Prove that rank(A) = rank(A$^\dagger$)=rank(AA$^\dagger$)=rank(A$^\dagger$A) using the SVD decomposition.

$A^\dagger$ is a Moore-Penrose inverse of A.

I managed to prove the first equation, $rank(A) = rank(A^\dagger)$ easily using the decomposition.

What bothers me is how to finish the next one.

My attempt:

A= $U\left[\begin{matrix} \Sigma_+ & 0 \\ 0 & 0 \end{matrix}\right]V^*$ is a SVD, where $\Sigma_+\in\mathbb{R}^{r\times r}$ (for $r=rank(A)$, $\Sigma_+ = diag(\sigma_1,\ldots,\sigma_r)$

What I did is this:

$AA^\dagger = U\left[\begin{matrix} \Sigma_+ & 0 \\ 0 & 0 \end{matrix}\right]V^*V\left[\begin{matrix} \Sigma_+^{-1} & 0 \\ 0 & 0 \end{matrix}\right]U^*=U\left[\begin{matrix}I & 0\\0 & 0\end{matrix}\right]U^* = U\left[\begin{matrix}I & 0\\0 & 0\end{matrix}\right]\left[\begin{matrix}I & 0\\0 & 0\end{matrix}\right]U^* = U_rU_r^*$

where $U_r$ represents the first r columns of the matrix $U$.

I just can't finish this. I can't find the argument for $rank(U_rU_r^*)=r$.

Did I do something wrong? Or can you help me end the proof?

I'm aware that $rank(U_rU_r^*)\leq r$ (since it's a product of the two matrices whose $rank=r$), but I don't think that's the way this proof is meant to be.

If I manage to do this part of the task, I'll also do the last one since it sums up to $V_rV_r^*$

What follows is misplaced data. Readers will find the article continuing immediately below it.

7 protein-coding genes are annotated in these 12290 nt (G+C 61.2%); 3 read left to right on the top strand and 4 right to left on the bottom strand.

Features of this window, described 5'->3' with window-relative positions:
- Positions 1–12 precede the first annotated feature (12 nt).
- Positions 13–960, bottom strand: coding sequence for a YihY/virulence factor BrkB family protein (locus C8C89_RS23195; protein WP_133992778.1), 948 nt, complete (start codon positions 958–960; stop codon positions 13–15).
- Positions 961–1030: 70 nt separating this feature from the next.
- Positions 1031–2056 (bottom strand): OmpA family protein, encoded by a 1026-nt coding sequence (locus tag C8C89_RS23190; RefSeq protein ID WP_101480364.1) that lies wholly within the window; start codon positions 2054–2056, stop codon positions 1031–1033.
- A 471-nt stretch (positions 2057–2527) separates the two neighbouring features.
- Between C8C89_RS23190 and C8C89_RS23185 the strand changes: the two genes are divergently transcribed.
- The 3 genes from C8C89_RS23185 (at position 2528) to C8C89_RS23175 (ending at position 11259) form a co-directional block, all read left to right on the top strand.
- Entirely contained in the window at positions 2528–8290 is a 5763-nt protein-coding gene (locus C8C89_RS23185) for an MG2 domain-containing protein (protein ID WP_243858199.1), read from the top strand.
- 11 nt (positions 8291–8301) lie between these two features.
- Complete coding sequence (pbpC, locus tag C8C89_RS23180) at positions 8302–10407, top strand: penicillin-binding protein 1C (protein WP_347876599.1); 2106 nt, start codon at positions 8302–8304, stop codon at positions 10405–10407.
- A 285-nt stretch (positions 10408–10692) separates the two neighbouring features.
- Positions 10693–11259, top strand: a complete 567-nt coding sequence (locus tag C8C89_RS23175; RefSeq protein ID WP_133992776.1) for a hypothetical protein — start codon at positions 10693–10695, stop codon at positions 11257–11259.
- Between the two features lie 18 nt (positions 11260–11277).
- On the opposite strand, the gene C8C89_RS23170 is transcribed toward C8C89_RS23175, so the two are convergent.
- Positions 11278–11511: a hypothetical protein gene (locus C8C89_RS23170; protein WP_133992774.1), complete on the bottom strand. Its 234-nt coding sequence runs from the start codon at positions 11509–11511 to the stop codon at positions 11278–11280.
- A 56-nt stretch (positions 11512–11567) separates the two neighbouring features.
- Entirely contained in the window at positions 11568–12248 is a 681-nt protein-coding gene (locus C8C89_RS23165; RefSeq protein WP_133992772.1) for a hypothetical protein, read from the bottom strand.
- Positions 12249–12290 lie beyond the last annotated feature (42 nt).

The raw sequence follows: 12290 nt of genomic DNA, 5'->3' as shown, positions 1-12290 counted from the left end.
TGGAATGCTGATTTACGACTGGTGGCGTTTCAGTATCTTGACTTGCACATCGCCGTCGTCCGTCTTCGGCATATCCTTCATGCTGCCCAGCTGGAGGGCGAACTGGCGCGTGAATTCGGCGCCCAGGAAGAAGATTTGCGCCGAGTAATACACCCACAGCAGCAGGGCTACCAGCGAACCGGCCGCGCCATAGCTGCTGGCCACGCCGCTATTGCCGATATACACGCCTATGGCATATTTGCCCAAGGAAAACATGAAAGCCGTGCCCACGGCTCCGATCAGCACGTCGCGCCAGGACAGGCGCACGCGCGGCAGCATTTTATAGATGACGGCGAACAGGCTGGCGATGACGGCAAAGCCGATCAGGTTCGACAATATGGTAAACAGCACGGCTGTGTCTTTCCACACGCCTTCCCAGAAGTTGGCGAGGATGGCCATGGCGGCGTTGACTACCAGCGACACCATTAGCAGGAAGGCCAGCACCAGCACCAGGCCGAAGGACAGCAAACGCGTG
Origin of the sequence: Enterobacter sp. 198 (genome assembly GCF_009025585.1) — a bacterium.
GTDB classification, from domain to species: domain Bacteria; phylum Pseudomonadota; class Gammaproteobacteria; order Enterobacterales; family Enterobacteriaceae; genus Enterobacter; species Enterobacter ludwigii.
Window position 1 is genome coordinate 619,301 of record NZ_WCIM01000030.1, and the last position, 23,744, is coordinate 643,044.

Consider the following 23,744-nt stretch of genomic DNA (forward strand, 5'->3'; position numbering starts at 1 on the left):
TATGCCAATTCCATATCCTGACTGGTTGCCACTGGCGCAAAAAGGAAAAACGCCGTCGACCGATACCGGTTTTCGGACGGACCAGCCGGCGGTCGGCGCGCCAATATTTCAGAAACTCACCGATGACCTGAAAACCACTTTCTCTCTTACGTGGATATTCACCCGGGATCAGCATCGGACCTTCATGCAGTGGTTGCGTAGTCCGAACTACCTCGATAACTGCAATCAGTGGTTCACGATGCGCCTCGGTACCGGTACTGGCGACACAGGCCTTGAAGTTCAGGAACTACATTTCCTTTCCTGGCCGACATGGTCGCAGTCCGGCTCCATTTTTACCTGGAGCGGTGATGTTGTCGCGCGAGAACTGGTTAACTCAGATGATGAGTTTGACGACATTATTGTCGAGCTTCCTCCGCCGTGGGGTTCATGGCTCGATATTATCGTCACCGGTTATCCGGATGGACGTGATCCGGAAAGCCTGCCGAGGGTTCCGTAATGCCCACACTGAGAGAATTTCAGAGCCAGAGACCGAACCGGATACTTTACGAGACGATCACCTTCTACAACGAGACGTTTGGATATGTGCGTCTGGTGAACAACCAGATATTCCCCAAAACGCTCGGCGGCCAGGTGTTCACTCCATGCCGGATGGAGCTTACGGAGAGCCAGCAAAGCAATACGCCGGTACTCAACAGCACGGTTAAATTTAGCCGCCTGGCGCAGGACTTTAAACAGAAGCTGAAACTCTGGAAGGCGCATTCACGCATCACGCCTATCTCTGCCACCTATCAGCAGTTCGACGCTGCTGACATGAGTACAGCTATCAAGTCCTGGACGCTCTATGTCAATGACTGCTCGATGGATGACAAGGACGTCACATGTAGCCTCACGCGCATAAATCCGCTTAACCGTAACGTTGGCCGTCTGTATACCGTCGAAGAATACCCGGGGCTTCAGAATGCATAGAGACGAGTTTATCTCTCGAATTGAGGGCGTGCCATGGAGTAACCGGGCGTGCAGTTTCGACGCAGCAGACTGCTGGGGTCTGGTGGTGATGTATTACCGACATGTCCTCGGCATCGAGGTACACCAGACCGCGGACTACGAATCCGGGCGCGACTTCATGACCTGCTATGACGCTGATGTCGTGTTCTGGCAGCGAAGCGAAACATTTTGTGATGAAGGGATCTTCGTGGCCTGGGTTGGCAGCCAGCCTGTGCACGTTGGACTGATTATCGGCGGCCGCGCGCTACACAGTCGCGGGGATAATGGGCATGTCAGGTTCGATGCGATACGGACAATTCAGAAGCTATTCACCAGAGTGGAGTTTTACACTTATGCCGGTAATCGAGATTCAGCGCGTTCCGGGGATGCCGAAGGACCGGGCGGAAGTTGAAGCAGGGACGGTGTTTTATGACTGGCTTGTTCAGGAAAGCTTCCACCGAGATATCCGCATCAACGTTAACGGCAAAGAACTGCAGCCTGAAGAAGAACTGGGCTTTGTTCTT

Thanks in advance! Any hints would be helpful.


1 Answer 1


The Moore-Penrose pseudoinverse of $$ A=UDV^* $$ is $A^\dagger=VD^\dagger U^*$ and it is plain how to compute the pseudoinverse of a diagonal matrix: just invert the nonzero entries in the diagonal.

Multiplying by an invertible matrix doesn't change the rank. The rank of a diagonal matrix is the number of nonzero entries in the diagonal.

  • $\begingroup$ If we have $A^∗$ instead of $A^\dagger$ how then it will be shown? $\endgroup$
    – user652838
    Dec 3, 2020 at 17:42
  • 1
    $\begingroup$ @user726608 You don't need SVD for that, just rank-nullity. $\endgroup$
    – egreg
    Dec 3, 2020 at 17:46
  • 1
    $\begingroup$ @user726608 Yes: $A^*=VD^*U^*$, so $AA^*=UDD^*U^*$; the ranks of $D$ and $DD^*$ are obviously the same. $\endgroup$
    – egreg
    Dec 3, 2020 at 17:52
  • $\begingroup$ @user726608 The rank of a diagonal matrix is the number of nonzero entries on the diagonal. $\endgroup$
    – egreg
    Dec 3, 2020 at 20:39

You must log in to answer this question.

Not the answer you're looking for? Browse other questions tagged .